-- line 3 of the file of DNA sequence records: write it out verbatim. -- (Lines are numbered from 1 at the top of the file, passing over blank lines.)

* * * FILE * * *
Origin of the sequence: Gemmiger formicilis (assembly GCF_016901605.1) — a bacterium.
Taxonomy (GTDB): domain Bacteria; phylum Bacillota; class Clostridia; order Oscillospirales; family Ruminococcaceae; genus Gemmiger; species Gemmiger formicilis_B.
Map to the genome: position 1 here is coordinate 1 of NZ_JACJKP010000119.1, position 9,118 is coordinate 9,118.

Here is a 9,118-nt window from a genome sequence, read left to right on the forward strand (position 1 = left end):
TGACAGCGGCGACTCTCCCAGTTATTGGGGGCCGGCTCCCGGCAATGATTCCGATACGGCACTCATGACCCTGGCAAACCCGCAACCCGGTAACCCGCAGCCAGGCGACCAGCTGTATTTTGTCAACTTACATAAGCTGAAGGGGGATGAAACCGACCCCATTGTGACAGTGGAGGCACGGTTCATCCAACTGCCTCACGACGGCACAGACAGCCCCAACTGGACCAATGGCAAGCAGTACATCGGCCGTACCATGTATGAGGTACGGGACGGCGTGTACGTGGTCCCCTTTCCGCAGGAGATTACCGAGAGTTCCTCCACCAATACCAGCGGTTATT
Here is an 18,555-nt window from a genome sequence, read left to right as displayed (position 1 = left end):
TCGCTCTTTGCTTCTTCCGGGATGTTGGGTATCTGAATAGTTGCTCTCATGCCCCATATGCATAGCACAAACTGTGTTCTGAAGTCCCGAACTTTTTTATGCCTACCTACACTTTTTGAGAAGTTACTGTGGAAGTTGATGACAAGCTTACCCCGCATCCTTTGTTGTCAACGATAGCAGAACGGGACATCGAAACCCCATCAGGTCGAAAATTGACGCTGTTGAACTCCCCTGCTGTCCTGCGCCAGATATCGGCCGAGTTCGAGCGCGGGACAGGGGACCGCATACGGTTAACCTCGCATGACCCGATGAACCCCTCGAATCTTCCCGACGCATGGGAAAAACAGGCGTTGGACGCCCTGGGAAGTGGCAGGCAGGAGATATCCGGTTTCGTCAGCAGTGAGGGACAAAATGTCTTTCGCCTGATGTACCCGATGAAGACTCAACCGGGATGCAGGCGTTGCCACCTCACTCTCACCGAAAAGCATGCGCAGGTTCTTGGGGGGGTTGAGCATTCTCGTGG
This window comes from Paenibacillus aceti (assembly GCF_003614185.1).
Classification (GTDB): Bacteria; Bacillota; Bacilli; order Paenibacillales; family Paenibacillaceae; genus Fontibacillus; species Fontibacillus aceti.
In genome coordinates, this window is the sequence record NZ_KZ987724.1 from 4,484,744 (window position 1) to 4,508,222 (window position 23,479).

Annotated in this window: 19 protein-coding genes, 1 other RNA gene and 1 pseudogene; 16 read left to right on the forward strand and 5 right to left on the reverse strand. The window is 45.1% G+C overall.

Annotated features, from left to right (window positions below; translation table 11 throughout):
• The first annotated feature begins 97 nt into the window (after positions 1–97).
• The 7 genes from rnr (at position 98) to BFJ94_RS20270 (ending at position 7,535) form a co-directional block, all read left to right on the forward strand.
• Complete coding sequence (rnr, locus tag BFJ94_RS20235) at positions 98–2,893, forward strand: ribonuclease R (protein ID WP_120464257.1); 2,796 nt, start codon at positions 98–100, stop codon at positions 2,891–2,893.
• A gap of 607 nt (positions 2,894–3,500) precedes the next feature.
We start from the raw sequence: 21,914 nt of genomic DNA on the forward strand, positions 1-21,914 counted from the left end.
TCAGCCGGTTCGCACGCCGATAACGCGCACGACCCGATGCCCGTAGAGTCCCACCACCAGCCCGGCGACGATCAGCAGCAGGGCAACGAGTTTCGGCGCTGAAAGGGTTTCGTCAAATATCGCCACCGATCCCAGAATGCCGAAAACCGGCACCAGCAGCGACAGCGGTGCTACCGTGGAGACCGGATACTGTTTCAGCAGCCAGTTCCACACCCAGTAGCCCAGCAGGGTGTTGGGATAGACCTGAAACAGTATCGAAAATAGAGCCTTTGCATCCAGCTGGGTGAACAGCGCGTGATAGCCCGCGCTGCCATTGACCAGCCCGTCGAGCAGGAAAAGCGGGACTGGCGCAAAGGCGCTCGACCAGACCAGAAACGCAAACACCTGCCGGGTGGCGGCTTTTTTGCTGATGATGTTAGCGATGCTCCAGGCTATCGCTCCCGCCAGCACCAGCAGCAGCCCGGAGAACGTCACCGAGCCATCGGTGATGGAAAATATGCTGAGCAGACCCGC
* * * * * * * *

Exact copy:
Map to the genome: position 1 here is coordinate 1 of NZ_JACJKP010000119.1, position 9,118 is coordinate 9,118.